Occasionally in health care, you run across non-governmental 457(f) plans, which may be referred to as “Golden Handcuffs.” These are called “ineligible” 457(f) plans and have both employee and/or employer contributions. If the employer is for-profit, these are often informally funded via permanent life insurance products. These life insurance products act as a wrapper to defer taxes on the growth of the assets, which otherwise would require trust income tax payments. In not-for-profit settings, either typical (stocks and bonds) products or life insurance products can be used. These 457(f) plans are complicated! For a comparison of 457(b) vs. 457(f), see this.

Catch-Up Contributions

Plans may have “Catch-up” contributions within three years of normal retirement age. Check the plan documents.

Portability

Occasionally, upon separation of service, you can transfer your non-governmental 457(b) plan to your new employer’s 457(b) plan if both plans allow it. However, this is the exception rather than the rule, so you should not utilize your 457(b) plan early in your career if planning on traditional retirement.

So, what are the rollover options for a 457(b)? Usually, you do not have the option to rollover a non-governmental 457(b) plan. But, because so many miss this point, let’s restate this explicitly. Non-Governmental 457 (b) rollover rules state that you cannot rollover a 457 (b) into an IRA, and most other non-governmental 457(b) plans do not accept incoming rollovers.

Withholding

You are provided a yearly W-2 form, and generally, 20-25% of your distribution is held back for taxes. You can adjust your W-4 plan with your ex-employer and affect withholding.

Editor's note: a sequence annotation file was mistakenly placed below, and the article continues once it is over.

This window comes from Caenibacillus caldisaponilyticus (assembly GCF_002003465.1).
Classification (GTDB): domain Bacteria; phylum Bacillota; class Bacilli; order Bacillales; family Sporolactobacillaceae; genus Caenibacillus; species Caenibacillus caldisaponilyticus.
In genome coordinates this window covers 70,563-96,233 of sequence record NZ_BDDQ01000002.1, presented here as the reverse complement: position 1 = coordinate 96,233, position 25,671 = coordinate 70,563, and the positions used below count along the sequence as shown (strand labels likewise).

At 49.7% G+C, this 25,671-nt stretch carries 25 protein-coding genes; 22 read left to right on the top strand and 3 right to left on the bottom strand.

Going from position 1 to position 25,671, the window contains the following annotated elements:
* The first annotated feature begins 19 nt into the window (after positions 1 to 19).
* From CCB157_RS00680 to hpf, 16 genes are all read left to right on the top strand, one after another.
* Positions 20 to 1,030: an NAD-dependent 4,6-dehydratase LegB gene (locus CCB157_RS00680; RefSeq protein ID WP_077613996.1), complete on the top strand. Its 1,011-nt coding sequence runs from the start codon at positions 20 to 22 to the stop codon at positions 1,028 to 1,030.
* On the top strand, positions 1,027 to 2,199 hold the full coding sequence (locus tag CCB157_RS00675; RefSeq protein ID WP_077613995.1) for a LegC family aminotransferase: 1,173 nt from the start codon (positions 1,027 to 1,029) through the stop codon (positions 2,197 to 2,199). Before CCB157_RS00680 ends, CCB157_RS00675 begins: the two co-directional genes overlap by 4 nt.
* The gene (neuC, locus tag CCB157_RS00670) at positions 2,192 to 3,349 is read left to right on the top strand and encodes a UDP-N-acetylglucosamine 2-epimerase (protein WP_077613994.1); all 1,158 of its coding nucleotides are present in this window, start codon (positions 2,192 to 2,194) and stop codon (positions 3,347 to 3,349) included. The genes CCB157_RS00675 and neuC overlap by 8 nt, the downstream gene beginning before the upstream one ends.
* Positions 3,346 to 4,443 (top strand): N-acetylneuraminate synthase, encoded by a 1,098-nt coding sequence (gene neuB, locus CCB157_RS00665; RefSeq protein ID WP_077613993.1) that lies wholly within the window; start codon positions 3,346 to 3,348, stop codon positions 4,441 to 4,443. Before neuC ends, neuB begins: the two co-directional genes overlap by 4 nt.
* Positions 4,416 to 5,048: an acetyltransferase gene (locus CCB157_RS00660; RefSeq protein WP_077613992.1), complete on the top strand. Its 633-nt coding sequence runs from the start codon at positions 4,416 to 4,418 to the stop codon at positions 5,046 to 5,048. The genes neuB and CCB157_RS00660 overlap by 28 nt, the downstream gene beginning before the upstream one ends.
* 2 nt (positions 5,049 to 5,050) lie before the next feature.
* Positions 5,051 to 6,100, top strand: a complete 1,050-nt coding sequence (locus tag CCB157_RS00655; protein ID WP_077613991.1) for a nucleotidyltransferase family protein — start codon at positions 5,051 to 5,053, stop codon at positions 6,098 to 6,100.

This is Not a SERP

A supplemental executive retirement plan (SERP) is a type of top hat plan that provides supplemental pension benefits. These plans typically look at your qualified and social security benefits and give a pension above and beyond those benefits. These are similar to direct benefit plans rather than 457 direct contribution plans.

Non-Qualified Deferred-Compensation (NQDC) Plans

Non-Qualified Deferred-Compensation plans include excess benefit plans (which attempt to give employees options above the IRC 415 limit) and top hat plans. NQDCs can have many different forms and depend on the employer’s or the employee’s goals. Section 457 covers NQDC plans specifically for government and tax-exempt organizations.

Conclusion: Ultimate Guide to Non-Governmental 457(b) Plans

What have we learned?

Well, congress gives our employer the chance to offer us non-qualified benefits to encourage us to save for retirement.

If you work for the government, you are on the gravy train if you have a governmental 457(b).

If you work for a non-profit, you need to be careful before investing in your non-governmental 457(b). Many considerations are outlined above, but 457 (b) distribution options trump all other concerns.